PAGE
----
I was in the sixth grade before it dawned on me that girls might have other purposes aside from being utility ball targets. The realization wasn’t something that came creeping up on little cat feet, more like a blow between the eyes with one of those same utility balls.
She was in the fifth grade and her name was Gloria, and it reminded me of glorious, and she was. Her hair was red, silky and smooth, and shone like the morning sun. A dusting of freckles marched across her nose like the first scattered stars of evening, and her eyes were so big and green you’d swear they held the ocean.
It must have been early in the school year, within the first few days, when I saw her in the hallway for the first time. She may have been a new student, or was there all along, but that was the first time I saw her as something other than a potential utility ball target. I promised myself at that instant that she would be my girlfriend. And she was, right away. And I thought to myself “How wonderful life is to have so lovely a girlfriend, and how much better it would be if she knew she were my girlfriend.” But like little green men and bigfoot sightings, it had yet to be confirmed.
I found myself loitering in the hall at the end of recess, hoping to catch a glimpse as she made her way into her classroom, or maybe hear a few words spoken to a friend, in the hope she might be talking about me. On the playground, I purposely avoided targeting her with utility balls, and may have even put myself between her and those thrown by others, as a display of my affection and my willingness to take a hit for her. I thought to approach her and nonchalantly ask “Where have I been all your life?” or “Do you work out?”. And if that didn’t work, I still had the ace up my sleeve, a question designed to elicit a response that would, I was assured by friends, do the trick. Me: “Did it hurt?” Her: What?” Me again: “When you fell from Heaven.” Her again: “Did you just call me Satan?” But I didn’t approach her, and I didn’t ask those questions, despite their obvious potential for success. Instead, like sixth grade boys do, at least the ones I knew, I did nothing. Nothing other than love her from afar, wishing that I were brave enough and suave enough to step up and bare my soul, to make my feelings known. And I would say that I pined for her, but how could I grieve the loss of something I never had?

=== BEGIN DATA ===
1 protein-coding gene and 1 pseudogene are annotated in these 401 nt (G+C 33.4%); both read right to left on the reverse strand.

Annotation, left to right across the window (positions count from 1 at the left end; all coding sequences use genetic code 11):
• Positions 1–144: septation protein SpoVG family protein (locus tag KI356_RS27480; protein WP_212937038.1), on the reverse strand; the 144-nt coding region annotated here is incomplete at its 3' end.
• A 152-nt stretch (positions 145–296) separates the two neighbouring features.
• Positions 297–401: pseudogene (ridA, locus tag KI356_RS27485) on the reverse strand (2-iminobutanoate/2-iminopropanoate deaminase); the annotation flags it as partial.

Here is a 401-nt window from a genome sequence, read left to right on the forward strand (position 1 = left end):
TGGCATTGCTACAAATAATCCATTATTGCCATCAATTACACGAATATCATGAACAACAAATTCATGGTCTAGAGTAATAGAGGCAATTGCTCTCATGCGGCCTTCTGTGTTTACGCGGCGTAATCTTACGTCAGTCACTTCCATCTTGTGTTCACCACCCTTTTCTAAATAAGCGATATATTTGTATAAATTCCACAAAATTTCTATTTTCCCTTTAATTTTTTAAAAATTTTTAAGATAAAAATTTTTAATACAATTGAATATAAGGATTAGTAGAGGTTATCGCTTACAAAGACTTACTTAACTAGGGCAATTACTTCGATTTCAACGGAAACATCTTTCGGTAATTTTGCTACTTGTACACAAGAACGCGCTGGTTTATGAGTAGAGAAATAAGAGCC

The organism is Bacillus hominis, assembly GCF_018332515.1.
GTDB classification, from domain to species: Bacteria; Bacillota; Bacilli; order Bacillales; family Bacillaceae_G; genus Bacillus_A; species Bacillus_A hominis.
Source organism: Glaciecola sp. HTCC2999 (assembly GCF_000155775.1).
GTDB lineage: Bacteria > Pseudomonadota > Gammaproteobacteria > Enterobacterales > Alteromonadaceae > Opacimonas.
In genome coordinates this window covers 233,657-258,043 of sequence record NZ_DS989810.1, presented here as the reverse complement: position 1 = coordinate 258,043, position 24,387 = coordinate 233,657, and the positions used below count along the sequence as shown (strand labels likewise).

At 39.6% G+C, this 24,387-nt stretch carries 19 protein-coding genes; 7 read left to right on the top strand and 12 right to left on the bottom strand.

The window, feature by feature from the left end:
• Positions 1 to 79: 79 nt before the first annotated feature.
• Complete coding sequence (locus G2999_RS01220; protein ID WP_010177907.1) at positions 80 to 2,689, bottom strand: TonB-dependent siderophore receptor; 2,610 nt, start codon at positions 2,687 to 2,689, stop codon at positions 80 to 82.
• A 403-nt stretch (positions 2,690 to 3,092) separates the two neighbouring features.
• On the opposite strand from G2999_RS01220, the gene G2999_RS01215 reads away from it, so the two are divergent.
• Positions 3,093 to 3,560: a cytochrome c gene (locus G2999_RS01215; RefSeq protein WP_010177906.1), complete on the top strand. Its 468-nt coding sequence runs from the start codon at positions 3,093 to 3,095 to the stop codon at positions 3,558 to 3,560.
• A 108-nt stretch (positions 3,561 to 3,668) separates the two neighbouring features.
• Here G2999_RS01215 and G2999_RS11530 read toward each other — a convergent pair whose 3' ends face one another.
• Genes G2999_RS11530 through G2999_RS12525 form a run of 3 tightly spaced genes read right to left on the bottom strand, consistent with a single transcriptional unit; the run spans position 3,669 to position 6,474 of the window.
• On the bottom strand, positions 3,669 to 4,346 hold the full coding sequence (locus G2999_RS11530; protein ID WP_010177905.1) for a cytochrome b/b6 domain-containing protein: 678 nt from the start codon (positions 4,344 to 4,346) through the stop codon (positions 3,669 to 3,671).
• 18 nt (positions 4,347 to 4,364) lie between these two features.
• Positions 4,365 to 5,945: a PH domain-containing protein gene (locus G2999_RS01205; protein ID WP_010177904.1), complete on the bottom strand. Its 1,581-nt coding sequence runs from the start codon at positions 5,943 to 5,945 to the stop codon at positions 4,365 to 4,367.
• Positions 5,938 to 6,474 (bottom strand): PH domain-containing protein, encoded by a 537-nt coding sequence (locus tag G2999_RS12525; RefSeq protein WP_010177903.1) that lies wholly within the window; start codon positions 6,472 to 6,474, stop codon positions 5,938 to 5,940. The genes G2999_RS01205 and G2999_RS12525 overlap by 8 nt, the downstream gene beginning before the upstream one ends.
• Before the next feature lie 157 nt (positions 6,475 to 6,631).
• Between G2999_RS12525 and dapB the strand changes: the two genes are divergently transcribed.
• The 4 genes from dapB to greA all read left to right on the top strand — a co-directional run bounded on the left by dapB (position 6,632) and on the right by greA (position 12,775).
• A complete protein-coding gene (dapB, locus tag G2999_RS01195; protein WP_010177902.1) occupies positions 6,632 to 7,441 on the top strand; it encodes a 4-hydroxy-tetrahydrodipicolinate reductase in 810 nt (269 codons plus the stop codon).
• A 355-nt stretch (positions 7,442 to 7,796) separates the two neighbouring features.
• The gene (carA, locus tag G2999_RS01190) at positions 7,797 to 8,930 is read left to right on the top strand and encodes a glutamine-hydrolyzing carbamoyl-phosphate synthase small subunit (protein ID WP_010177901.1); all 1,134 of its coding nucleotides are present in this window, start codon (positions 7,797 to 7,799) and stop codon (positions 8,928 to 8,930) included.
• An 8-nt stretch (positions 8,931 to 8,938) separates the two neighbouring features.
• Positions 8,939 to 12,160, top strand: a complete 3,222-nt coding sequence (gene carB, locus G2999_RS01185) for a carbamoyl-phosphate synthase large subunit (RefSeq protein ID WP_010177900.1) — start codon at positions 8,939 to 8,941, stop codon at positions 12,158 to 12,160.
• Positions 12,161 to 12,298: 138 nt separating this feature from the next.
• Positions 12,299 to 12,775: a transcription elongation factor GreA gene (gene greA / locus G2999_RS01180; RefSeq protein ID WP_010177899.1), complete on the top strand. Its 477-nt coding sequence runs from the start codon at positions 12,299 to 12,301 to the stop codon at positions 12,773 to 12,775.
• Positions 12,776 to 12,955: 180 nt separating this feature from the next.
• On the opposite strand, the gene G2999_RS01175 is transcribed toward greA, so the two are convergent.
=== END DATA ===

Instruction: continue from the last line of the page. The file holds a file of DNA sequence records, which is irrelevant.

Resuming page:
That set a pattern for the way I would approach courtship for many years to come. I’d like to think that as I’ve grown older, and maybe a bit more swift in the way of things, I’ve learned that to never try is to never win.
And I’ve upped my standards. Red hair is ok, and freckles are fine, but to get to know someone, and discover the beauty that’s on the inside, and let it determine how I see the outside, well, that’s how all relationships should begin. I wonder how much different life would be if I’d known that when I was in the sixth grade.